In this skirmish the Jacobites had about 200 men killed, many of them shot in the face, forehead, and chest, over their own lines, as they fired, with little or no effect, upon their more steady and skilful opponents. Walker says that no less than 500 of them were wounded, 300 of whom died. On the other side some few were wounded, and but three or four privates killed. Towards the finish of the fight some of the garrison left the city and posted themselves judiciously between the windmill and the strand, fearing that the Jacobites, who were in great numbers on the top of the hill above the river-side, might rally and get between their pursuers and the city. Several of these men lined the ditches close to the enemy to prevent them coming down, but they showed no disposition to do so. The whole affair was over at noon, and in the evening the Governors sent a drum to General Hamilton, desiring that he should bury his dead. This was done the next day in a very negligent manner, the soldiers who were sent to perform this duty scarcely covering the bodies with earth. General Ramsay was interred at the Long Tower. He was reckoned the most efficient officer in the Jacobite army, for Hamilton, the commander, had no pretensions to be a general, and had never before been present at a siege.

On the night of the defeat of the Jacobites at Windmill Hill, the Governor of Enniskillen sent to all the garrisons under his command, ordering them to send him speedily all the armed men they could spare ; and the next day, May the 7th, he sent Colonel Lloyd with about twelve companies of infantry and some troops of horse towards Ballyshannon. They encountered the Jacobite horse near Belleek, where they soon routed them, killing about 120 of them, and taking about half that number prisoners. All the Jacobite foot fled towards Sligo and escaped, except a few who were taken in the Fish Island, near Ballyshannon, with their Captain, one MacDonagh, a lawyer, popularly known as Blind MacDonagh. The victors secured two small pieces of cannon, several serviceable horses, and some good arms. Thus was Ballyshannon relieved by the Inniskillings, who on this occasion took the field for the first time. The success of this their initial undertaking greatly encouraged them, especially as they returned to their quarters without losing a man.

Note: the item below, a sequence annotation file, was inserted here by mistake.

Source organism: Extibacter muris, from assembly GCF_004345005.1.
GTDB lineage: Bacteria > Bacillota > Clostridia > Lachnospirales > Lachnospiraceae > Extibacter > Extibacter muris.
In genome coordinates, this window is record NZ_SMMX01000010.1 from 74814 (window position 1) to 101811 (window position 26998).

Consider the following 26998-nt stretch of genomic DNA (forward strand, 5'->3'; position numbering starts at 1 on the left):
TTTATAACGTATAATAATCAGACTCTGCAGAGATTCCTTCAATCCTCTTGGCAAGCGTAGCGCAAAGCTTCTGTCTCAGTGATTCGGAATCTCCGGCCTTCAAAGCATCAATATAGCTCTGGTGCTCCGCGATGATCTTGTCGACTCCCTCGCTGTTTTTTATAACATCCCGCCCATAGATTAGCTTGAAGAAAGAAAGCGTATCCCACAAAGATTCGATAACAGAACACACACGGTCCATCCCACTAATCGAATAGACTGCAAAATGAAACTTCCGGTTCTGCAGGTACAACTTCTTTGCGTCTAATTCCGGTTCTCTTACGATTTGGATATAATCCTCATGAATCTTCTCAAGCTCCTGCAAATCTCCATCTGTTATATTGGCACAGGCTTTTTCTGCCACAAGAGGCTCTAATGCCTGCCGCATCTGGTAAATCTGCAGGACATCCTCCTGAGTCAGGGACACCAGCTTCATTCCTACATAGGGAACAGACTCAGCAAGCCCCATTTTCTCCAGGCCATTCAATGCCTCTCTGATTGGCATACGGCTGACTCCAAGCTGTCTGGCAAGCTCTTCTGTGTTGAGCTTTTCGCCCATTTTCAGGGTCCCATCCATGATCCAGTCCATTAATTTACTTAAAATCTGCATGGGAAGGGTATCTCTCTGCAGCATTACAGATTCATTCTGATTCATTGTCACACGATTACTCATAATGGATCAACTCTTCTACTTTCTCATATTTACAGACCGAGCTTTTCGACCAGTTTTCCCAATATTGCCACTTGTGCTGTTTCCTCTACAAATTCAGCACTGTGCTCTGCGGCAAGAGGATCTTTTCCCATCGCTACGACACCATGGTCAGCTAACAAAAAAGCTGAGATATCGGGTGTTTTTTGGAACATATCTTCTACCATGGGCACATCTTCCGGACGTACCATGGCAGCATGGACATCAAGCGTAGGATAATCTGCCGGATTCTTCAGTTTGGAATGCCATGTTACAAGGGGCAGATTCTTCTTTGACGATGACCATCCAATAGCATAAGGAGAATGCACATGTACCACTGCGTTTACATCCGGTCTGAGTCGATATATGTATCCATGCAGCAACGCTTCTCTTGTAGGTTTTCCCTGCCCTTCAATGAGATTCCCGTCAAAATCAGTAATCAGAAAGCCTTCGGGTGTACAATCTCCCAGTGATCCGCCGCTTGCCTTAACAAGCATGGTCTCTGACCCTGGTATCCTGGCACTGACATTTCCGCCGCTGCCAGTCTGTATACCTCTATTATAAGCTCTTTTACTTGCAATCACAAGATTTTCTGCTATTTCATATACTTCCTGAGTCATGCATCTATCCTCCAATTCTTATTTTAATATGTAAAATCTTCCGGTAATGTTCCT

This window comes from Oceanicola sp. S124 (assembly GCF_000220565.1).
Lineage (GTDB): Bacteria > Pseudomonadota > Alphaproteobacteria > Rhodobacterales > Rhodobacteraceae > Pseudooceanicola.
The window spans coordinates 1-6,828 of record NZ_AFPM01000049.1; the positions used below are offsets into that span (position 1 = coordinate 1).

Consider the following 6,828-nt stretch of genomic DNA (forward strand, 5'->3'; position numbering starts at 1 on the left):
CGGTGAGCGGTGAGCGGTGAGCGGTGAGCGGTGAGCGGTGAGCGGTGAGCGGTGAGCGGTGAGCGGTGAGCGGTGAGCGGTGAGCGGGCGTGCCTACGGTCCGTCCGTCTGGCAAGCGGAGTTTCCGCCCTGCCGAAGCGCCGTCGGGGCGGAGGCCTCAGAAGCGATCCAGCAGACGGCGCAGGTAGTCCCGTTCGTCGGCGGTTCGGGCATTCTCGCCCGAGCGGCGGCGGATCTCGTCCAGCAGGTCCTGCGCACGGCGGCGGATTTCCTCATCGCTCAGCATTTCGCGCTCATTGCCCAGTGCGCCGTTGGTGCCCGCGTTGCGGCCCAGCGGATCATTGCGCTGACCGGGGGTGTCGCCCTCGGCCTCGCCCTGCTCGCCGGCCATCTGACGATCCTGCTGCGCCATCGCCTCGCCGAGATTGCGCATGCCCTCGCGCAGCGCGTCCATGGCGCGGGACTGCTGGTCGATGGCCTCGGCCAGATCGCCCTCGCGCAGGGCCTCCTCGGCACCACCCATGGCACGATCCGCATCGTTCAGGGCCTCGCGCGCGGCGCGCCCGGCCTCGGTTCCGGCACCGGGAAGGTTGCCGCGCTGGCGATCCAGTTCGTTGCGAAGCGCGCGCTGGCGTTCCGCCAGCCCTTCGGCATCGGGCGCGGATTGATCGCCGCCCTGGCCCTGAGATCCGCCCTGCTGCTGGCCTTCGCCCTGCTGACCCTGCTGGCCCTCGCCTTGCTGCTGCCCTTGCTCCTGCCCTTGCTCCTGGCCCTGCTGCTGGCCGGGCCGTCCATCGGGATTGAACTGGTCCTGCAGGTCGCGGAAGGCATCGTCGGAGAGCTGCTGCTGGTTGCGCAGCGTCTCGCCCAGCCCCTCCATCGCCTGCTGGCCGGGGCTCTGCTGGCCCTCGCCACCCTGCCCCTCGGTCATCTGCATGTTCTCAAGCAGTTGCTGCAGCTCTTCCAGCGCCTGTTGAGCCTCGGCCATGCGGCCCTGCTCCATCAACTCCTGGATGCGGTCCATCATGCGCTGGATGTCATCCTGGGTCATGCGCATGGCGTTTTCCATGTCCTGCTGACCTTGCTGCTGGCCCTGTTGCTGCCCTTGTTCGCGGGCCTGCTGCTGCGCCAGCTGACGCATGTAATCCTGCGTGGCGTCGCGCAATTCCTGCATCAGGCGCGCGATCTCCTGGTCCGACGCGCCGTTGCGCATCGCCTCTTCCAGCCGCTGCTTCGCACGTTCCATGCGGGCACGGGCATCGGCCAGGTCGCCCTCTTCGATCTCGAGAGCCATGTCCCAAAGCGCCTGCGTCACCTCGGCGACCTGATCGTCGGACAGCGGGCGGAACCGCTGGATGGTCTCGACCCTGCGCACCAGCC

Towards the end of May the Governor of Enniskillen, hearing that there was a garrison of the Jacobite army at Redhills, in County Cavan, who harassed Protestants stationed near them, and that another at Ballynacarrig, in the same county, was equally troublesome, dispatched Colonel Lloyd, with 1500 men, to reduce them. The report of his coming, adorned by exaggeration, greatly affected the Jacobites, who fled at his approach, and on his arrival at Redhills the garrison surrendered upon quarter. As the house in which they had posted themselves belonged to Colonel White, a Protestant, and at the time in arms for King William, it was not injured, and Lloyd proceeded with his army to Ballynacarrig, taking his prisoners along with him. The castle at Ballynacarrig was one of the strongest in Ulster, and had even held Cromwell's army at bay, surrendering only when the whole kingdom was subdued. It had at this time, however, but a small garrison and little ammunition, and the news of the taking of Redhills caused so much consternation that it immediately surrendered, on favourable terms for the garrison, leaving the castle and all that it contained in the hands of Lloyd's men. Some pikes, about thirty muskets, a few cases of pistols, and a little gunpowder were discovered. After the soldiers had rifled its contents, the castle was fired, and in a few hours was a heap of ruins. It was deemed politic to destroy this fortress, as it could not be garrisoned.